The basic concept of Lord of Darkness is simple. As a lord of darkness, you end up captured by another and must escape his 100-level tower. To do so, you’ll hack, bash, and run your way through each floor, buying new items and power-ups, and generally making a mess of the place.
Fans of old school coin-op games like Capcom’s old fantasy side-scrollers and similar Double Dragon-style games will feel right at home here. Lord of Darkness is pure classic hacking and slashing. Mindless enemies trudge toward you from the left and right, and you simply tap them into oblivion. It’s certainly not a complicated or innovative game.
I’m afraid I must be going.
The game uses colorful and cartoonish 3-D visuals to lay its action out. You can move up, down, left, and right along the corridor, which aids in aligning with the clumps of enemies and skirting attacks. The little armored fellow can quickly roll out of the way of attacks and unleash some special moves as well. Between levels, you can take the gold you’ve earned to upgrade any of the five available weapons as well.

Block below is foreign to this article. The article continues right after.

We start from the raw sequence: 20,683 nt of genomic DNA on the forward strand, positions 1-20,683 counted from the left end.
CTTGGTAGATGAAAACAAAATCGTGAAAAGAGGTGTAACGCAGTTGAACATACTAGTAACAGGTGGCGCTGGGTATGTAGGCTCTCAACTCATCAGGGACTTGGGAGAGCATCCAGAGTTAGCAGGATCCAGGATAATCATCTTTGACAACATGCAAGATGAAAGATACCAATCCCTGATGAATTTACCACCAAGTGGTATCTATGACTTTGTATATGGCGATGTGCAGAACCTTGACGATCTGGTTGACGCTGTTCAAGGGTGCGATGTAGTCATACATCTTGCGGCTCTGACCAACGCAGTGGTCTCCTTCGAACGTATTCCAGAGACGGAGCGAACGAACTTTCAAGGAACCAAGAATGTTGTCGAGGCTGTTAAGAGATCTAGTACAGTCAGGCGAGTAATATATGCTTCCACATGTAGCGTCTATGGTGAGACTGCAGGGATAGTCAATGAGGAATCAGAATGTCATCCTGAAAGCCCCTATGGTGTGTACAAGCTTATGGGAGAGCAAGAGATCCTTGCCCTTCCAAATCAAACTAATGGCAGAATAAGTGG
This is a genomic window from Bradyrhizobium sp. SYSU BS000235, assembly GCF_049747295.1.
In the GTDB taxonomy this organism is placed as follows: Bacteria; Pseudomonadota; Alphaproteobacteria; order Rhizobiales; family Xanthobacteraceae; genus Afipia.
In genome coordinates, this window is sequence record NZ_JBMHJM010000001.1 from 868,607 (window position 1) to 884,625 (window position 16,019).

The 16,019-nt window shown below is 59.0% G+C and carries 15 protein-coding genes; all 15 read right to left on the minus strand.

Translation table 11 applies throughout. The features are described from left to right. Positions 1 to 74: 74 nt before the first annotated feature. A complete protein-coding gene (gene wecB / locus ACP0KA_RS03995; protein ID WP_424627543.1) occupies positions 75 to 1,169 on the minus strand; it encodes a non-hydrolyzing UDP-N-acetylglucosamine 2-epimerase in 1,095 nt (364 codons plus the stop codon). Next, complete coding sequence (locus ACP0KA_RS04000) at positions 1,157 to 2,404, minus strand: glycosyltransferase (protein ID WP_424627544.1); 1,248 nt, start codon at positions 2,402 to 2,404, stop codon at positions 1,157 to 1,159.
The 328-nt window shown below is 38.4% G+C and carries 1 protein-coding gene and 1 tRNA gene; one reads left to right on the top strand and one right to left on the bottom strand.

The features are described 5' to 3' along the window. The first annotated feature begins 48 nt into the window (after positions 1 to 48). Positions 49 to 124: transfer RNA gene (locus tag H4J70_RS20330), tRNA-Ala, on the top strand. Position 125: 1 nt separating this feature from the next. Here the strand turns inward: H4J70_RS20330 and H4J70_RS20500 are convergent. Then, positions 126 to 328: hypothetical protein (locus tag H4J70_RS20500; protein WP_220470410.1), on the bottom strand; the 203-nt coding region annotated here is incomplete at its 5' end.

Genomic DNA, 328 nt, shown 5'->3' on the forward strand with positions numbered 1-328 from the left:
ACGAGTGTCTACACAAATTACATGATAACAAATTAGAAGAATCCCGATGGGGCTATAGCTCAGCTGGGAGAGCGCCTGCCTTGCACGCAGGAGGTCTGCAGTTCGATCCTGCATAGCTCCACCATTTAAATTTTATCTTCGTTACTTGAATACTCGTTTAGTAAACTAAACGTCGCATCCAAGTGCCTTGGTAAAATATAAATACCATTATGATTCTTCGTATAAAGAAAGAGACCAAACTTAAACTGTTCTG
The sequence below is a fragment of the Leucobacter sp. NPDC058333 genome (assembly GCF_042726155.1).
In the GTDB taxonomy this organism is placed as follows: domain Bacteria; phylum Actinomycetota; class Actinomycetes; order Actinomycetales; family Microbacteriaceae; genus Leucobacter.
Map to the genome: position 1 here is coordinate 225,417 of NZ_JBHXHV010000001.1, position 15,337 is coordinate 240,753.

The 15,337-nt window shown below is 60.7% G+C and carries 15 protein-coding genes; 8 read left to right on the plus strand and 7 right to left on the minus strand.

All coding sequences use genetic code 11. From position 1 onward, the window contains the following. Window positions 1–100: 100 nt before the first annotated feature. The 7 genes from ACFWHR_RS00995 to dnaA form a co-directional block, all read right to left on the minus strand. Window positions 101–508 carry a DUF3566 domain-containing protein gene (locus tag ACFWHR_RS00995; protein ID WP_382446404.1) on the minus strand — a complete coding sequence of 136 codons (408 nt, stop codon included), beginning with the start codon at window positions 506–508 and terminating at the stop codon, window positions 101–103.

Controls use the standard virtual D-pad and buttons, and work well overall. At times, the hit detection feels slightly off, especially since it’s imperative to line up with your enemies to hit them successfully. There are no surprises or major complaints with how the game plays though.
Yeah, but who has the bigger ax?
There’s not much in the way of real role-playing game-style stats, which is somewhat disappointing. As usual, Lord of Darkness has an in-game commerce system as well, which allows players to purchase gems that allow for easier access to wealth and power. The only thing really missing from the classic coin-op feel is multiplayer.
So, for players who like this sort of gameplay, Lord of Darkness is a decent purchase. Just the same, the game gets really repetitive really quickly. You’ll end up bashing away so many of the same monsters the same way that it becomes boring. While you can switch up weapons on the fly, there’s no real strategy to the action and it just feels old after a while.
A hundred levels is a lot of gameplay though, so some will find this a worthy purchase. The levels are short enough to be a solid choice for when you need to kill a few minutes, and the inclusion of the survival-style arena mode adds to the potential gameplay length. Lord of Darkness is fun in small doses, but beyond that, proves there’s a reason why this genre is considered so old school.